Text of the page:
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Corporate icons make it a bad week for American labor
ROCHESTER, N.Y. -- In a week where Alan Greenspan said he expected the U.S. economy to keep growing and Wall Street seemed generally pleased with corporate performance, workers at Eastman Kodak Co., Hewlett-Packard Co. and Kimberly-Clark Corp., among others, were warned about thousands of new layoffs.
"You get immune to it after a while," longtime Kodak technician John Hladis said with barely a shrug when the scythe fell once more at the Rochester-based photography company, slicing away another 10,000 employees.
But some economy watchers are suddenly concerned that this latest flurry of job cuts -- a byproduct of various trends such as outsourcing, mergers, automation, changing technology and consumer demands -- may foreshadow some trouble ahead.
"We won't know till afterwards, but I do think we may be seeing a tipping point in the economic cycle that these big layoffs are flagging," said John A. Challenger, chief executive of Challenger, Gray & Christmas, a Chicago-based employment research firm. "I think it's a sign that leaks are breaking out."
One thing is for certain: It was not a good week for American labor.
U.S. corporations announced plans in June to cut 110,996 jobs -- the highest monthly total in 17 months -- and July's toll could turn out to be steeper. Overall job cuts are on the rise in 2005, reaching 538,274 through June, according to Challenger's monthly job-cut analysis.
Suffering its third straight quarterly loss, Kodak upped its job-slashing target to 22,000 to 25,000 on Wednesday from an earlier range of 12,000 to 15,000. By mid-2007, its worldwide payroll should level out below 50,000, one-third what it was in 1988.
Even as the picture-taking pioneer enjoys rapid gains in digital photography, it is struggling to cope with plummeting demand for conventional silver-halide film, its cash cow for the last century.
"We cannot keep bleeding year after year," Kodak's new chief executive, Antonio Perez, told analysts. "We need to establish an end point to this transformation, and we need to get there soon."
The same applies at Hewlett-Packard. The Palo Alto, Calif., computer and printer maker moved Tuesday to modify its pension benefits and eliminate 14,500 jobs, or nearly 10 percent of its work force, in a scramble to rein in bloated costs and combat efficient rivals.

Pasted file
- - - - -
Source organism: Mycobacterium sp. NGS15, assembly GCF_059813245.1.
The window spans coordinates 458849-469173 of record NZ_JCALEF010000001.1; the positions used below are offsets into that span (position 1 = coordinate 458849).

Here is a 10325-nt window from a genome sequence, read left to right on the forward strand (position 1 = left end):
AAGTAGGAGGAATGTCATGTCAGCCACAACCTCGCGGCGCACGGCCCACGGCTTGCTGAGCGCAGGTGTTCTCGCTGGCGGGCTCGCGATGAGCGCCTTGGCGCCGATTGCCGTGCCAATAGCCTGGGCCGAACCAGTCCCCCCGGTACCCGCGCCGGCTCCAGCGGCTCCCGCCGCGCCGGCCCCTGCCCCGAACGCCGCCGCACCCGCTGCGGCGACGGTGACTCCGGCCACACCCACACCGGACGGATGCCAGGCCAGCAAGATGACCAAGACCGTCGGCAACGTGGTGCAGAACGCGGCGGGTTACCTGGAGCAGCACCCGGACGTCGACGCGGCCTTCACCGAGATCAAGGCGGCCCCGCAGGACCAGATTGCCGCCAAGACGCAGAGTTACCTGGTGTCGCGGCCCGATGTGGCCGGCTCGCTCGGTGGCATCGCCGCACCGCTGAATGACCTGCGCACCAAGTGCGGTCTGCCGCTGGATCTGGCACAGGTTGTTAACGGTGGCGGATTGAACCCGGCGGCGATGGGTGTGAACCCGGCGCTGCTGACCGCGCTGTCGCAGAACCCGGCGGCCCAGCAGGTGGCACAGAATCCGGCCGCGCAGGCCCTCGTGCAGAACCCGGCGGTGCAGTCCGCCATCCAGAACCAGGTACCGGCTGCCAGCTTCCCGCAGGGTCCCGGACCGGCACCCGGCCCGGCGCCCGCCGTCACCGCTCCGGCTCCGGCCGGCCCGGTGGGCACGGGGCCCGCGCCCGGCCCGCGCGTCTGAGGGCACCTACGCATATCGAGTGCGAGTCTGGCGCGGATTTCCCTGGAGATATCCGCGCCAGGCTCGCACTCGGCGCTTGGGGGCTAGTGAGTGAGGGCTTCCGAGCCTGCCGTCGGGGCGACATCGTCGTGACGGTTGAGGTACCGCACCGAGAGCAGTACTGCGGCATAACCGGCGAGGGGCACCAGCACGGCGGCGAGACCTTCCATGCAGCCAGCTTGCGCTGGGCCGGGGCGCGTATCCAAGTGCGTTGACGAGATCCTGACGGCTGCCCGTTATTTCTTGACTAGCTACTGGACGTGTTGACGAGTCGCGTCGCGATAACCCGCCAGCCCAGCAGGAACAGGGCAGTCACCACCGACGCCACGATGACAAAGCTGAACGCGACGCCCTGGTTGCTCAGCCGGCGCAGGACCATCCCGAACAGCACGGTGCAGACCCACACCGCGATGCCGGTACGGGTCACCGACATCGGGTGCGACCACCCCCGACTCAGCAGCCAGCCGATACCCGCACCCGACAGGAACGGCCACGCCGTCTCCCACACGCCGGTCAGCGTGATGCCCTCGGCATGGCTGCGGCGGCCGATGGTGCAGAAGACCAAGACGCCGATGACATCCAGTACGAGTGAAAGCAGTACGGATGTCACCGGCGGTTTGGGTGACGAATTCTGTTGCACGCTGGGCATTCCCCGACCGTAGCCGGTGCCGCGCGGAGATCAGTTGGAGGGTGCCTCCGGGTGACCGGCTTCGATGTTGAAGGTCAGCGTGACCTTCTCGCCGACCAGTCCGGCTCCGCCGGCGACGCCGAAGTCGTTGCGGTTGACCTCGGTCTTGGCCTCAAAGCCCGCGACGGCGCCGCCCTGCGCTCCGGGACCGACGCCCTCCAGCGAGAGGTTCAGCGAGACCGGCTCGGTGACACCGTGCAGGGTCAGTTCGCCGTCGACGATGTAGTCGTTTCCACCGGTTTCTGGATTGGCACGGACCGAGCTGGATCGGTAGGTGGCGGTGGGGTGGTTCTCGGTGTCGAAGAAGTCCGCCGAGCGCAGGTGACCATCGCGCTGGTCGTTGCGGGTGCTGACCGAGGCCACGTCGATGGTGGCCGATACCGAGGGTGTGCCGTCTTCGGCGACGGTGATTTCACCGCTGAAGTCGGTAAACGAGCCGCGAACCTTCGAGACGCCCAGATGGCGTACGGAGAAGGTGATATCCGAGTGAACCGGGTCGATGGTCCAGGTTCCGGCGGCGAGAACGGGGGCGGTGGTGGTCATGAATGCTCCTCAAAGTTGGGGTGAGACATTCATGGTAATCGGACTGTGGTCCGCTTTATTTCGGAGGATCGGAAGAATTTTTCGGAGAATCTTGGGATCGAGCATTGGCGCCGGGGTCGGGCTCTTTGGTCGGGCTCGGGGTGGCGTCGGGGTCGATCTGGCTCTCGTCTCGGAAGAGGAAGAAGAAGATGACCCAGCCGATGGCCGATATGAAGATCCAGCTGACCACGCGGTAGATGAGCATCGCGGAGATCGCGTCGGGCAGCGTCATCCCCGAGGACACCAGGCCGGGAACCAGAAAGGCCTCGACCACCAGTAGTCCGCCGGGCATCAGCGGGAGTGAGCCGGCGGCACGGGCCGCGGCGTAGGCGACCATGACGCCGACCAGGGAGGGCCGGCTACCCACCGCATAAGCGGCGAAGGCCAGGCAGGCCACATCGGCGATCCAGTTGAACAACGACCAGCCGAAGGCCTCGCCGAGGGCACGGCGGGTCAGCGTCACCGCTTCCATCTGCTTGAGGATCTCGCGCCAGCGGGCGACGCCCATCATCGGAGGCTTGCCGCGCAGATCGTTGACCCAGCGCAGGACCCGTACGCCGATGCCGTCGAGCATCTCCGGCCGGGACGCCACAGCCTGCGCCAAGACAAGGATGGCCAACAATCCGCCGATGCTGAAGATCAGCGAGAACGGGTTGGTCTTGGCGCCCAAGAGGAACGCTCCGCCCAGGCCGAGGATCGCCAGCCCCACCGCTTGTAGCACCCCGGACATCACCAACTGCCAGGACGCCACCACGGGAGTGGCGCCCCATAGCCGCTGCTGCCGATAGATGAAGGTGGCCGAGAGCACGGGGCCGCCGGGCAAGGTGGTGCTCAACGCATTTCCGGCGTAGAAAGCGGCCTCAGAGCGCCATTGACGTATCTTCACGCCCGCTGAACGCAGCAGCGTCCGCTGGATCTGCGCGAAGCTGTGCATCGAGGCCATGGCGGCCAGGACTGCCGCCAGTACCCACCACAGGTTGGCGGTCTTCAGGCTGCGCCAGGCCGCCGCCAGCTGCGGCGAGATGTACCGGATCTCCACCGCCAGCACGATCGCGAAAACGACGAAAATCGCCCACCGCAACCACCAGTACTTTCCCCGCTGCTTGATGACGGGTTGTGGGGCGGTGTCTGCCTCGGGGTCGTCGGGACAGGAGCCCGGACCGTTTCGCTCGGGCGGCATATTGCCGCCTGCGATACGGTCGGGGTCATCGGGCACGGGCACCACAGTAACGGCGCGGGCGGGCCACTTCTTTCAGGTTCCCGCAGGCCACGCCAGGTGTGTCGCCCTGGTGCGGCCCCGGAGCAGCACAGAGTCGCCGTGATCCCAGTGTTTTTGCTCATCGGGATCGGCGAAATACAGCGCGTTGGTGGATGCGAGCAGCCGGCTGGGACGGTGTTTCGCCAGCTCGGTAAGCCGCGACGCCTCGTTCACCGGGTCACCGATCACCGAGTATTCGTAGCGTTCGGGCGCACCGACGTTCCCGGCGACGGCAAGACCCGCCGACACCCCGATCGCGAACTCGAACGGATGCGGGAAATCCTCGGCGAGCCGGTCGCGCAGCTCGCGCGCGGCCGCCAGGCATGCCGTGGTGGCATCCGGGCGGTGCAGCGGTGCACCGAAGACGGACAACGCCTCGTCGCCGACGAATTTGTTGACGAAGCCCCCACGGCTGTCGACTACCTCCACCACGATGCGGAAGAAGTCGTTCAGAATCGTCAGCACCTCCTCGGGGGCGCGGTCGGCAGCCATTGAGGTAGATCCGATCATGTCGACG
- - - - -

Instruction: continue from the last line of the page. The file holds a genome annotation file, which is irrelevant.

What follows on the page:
Kimberly-Clark joined the job terminators Friday: The maker of Kleenex tissues and Huggies diapers plans to let 6,000 people go and sell or close as many as 20 plants. And Ford Motor Corp., which is already cutting 2,700 salaried workers this year, is mulling more aggressive measures.
In contrast, International Business Machines Corp.'s second-quarter earnings beat Wall Street's expectations, suggesting a rebound from its difficulties this spring when it targeted 14,500 job cuts, primarily in Europe.
Indeed, the economic picture displayed plenty of positives this past week.
The Labor Department said the number of Americans filing new claims for unemployment benefits plunged 34,000 to 303,000 -- the largest one-week improvement since December 2002. And while Greenspan cautioned that a big run-up in already high energy prices could throw a wrench into his forecast, the Federal Reserve Board chairman reiterated his bullish economic outlook.
"The economy," Challenger acknowledged, "has been very strong for the last year. We've seen over 2 million jobs created, we've seen unemployment drop to 5.0 percent, but I feel like we've probably hit the high water mark.
"We are beginning to see some of these icon companies topple a bit. It's not visible too much yet, but these are signs and suggest the next six months to a year are going to be tougher times for the economy."
The huge overhauls at General Motors Corp., Kodak and other bellwether companies are hardly surprising considering the heightened pressures of global competition, countered Pete Sperling, professor of finance at Yeshiva University's Sy Syms School of Business in New York. The U.S. economy has become more dominated by service industries, he said.
"It's something that's basically long overdue," Sperling said, referring to the transformations under way at many legacy manufacturers. "I would almost argue that if these businesses don't get it done now, we'll be in bigger trouble down the road. It's adapt or just go by the wayside.
"One of the most difficult things," Sperling added, "is you need a senior management that knows how to function in this kind of environment -- and that's very difficult to find. At Kodak, it sounds as if at least they're moving in the right direction."
Kodak is hoping film will continue to bring enough cash as it steadies on its new bearing. But less than seven weeks after taking the helm, CEO Perez is already reaching for the ax.
Hladis, 55, who joined Kodak in 1975, has survived a seemingly endless string of company cutbacks over the last quarter-century and is glad to be working in a research unit focused on "mostly digital stuff." But Stan Beloch, 52, a machine operator, worries his 15-year career has fallen in front of the firing line.
"They tell us nobody is going to lose their jobs, they can send us to other areas of the company," he said gloomily. "But there's not a whole lot of other areas you can go to."